Tom's got short spiky hair and a side-smile and a big Adam's apple that looks like a Ping-Pong ball got stuck in his throat. He's the smallest in our group but he's also the funniest. He only joined our class last year after his parents moved here from America, but we became friends instantly. He has three older brothers who all tease and bully him. Not seriously--only as a joke. But I think they steal his food, too, which is why he's so skinny and always super hungry. I once saw him eat a whole pizza with extra toppings and a double cheeseburger for lunch and still not feel full! So I hide my snacks and chocolate bars from him when I can.
Josie has large, brown eyes and at least a million freckles across her face. She's tall and gangly and is always chewing on her hair. She's the fastest girl in our year and can kick a soccer ball past any goalie from the other side of the field. She's the coolest person I know, and I've known her since we were three. Our mums say we became instant friends the first day we started preschool, so they decided to become friends too. I don't really remember much about myself at that age, but Josie is in all my school memories. We even got our first detention together last year--all because of a hamster named Herbert.
Josie had heard one of the upper-school bullies say that he was going to flush our class hamster, Herbert, down the toilet at the end of the day. Josie told me, and we decided to go on a Hamster Rescue Mission. We hid Herbert in my backpack before school ended and took him straight to my house. But of course, Mum found out and made me take him back the very next day. I tried to explain to boring Mr. Thompson what had happened, but he wouldn't listen and gave me detention. And even though she didn't have to, Josie stood up and said she had helped to steal Herbert too--just so we could do detention together. You know a friend's a Best Friend when they're willing to sit in detention with you.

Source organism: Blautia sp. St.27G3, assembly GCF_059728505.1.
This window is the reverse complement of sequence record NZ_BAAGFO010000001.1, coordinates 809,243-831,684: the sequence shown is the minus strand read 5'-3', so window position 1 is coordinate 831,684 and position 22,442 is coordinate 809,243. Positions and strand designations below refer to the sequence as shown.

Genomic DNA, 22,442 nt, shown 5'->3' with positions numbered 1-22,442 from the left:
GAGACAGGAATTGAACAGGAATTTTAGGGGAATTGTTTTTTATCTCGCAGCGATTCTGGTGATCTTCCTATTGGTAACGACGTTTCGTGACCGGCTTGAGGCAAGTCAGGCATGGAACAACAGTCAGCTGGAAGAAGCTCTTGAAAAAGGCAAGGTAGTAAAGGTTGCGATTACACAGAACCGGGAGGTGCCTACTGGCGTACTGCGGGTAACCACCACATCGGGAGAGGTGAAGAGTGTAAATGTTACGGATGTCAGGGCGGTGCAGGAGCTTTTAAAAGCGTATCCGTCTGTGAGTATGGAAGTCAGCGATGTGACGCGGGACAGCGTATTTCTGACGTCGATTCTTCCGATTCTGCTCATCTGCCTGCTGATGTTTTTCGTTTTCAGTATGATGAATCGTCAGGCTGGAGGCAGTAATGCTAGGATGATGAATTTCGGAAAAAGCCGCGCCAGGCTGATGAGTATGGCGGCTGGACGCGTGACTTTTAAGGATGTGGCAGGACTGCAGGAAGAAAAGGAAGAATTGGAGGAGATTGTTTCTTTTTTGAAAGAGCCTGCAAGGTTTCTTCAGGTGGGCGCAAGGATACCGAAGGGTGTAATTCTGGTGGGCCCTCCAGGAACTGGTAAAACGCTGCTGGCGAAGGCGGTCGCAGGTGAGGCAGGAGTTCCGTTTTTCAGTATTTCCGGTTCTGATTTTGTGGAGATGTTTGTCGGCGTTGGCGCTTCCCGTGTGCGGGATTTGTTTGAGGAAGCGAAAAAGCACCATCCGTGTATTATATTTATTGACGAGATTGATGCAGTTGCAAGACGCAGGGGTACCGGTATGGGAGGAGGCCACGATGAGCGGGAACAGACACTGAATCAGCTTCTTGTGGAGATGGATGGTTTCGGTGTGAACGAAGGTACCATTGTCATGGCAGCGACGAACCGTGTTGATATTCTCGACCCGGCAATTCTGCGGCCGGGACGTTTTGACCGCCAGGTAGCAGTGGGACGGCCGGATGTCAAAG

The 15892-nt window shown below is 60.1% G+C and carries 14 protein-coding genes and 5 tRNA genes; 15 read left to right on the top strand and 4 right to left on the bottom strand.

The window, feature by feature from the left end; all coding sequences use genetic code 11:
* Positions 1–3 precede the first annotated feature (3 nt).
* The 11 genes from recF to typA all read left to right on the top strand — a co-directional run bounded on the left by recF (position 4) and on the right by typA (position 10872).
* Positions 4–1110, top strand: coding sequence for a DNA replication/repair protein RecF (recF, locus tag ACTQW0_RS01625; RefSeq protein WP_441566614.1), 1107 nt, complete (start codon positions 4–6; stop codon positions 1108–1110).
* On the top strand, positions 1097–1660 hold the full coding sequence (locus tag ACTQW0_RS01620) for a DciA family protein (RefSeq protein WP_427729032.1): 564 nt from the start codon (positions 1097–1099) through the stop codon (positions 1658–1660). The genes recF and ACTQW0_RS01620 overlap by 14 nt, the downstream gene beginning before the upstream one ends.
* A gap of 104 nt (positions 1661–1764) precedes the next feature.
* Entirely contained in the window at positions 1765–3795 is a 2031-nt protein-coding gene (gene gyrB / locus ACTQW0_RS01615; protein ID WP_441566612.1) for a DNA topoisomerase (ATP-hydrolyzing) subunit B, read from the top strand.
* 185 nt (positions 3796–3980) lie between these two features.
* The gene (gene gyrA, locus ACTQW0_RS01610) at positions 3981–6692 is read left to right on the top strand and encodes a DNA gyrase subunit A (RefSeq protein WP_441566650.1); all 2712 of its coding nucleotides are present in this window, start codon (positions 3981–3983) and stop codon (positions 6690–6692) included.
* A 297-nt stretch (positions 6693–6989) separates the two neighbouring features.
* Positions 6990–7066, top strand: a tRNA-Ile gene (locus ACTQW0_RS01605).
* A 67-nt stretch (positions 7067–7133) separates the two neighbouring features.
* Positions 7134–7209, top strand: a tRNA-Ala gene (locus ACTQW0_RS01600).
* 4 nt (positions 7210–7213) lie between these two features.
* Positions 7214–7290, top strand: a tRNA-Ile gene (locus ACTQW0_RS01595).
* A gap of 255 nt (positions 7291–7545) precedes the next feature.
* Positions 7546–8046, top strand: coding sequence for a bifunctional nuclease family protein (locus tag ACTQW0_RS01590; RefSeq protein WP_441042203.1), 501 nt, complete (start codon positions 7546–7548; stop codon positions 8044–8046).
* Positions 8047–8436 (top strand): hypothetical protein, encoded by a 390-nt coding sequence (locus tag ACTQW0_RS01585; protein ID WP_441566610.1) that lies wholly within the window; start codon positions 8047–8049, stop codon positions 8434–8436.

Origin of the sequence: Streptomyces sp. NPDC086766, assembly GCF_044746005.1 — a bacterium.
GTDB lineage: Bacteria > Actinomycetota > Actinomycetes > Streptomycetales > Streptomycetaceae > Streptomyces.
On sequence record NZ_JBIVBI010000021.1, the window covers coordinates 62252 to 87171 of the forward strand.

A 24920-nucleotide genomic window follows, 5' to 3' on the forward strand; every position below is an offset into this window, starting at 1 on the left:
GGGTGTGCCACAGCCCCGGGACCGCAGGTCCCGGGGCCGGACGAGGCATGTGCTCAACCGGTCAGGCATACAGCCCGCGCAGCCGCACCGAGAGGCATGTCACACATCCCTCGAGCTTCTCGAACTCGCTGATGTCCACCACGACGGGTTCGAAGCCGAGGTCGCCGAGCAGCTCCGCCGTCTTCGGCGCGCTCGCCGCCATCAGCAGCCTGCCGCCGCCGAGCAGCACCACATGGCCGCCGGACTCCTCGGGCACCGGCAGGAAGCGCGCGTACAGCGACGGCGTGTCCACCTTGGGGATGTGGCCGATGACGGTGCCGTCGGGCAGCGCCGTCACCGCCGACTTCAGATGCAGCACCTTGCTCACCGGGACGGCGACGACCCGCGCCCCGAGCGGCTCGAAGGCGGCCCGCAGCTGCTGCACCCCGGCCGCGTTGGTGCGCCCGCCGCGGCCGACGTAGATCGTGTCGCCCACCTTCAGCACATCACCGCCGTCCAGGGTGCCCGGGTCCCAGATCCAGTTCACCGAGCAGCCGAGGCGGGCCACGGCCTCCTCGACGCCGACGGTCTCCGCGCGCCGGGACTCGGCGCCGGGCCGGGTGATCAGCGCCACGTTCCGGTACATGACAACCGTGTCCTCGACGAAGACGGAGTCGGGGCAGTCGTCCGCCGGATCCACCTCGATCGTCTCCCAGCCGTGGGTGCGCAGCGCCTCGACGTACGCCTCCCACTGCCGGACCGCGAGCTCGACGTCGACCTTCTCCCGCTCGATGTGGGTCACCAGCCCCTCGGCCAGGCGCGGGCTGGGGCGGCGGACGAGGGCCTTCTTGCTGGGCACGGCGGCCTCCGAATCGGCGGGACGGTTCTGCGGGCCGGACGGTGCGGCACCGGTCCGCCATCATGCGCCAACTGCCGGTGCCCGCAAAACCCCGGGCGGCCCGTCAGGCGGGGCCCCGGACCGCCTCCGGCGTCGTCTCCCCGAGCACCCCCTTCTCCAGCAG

Excerpted from The Boy at the Back of the Class by Onjali Q. Raúf
All rights reserved by the original copyright owners. Excerpts are provided for display purposes only and may not be reproduced, reprinted or distributed without the written permission of the publisher.

Told with humor and heart, The Boy at the Back of the Class offers a child's perspective on the refugee crisis, highlighting the importance of friendship and kindness in a world that doesn't always make sense.

There used to be an empty chair at the back of Mrs. Khan's classroom, but on the third Tuesday of the school year a new kid fills it: nine-year-old Ahmet, a Syrian refugee.

The whole class is curious about this new boy--he doesn't seem to smile, and he doesn't talk much. But after learning that Ahmet fled a Very Real War and was separated from his family along the way, a determined group of his classmates bands together to concoct the Greatest Idea in the World--a magnificent plan to reunite Ahmet with his loved ones.

This accessible, kid-friendly story about the refugee crisis highlights the community-changing potential of standing as an ally and reminds readers that everyone deserves a place to call home.

"This moving and timely debut novel tells an enlightening, empowering, and ultimately hopeful story about how compassion and a willingness to speak out can change the world." --School Library Journal, Starred Review

Overall Winner of the 2019 UK Waterstones Children's Book Prize
Winner of the 2019 UK Blue Peter Book Award
A CLIP Carnegie Medal Children's Book Award Nominee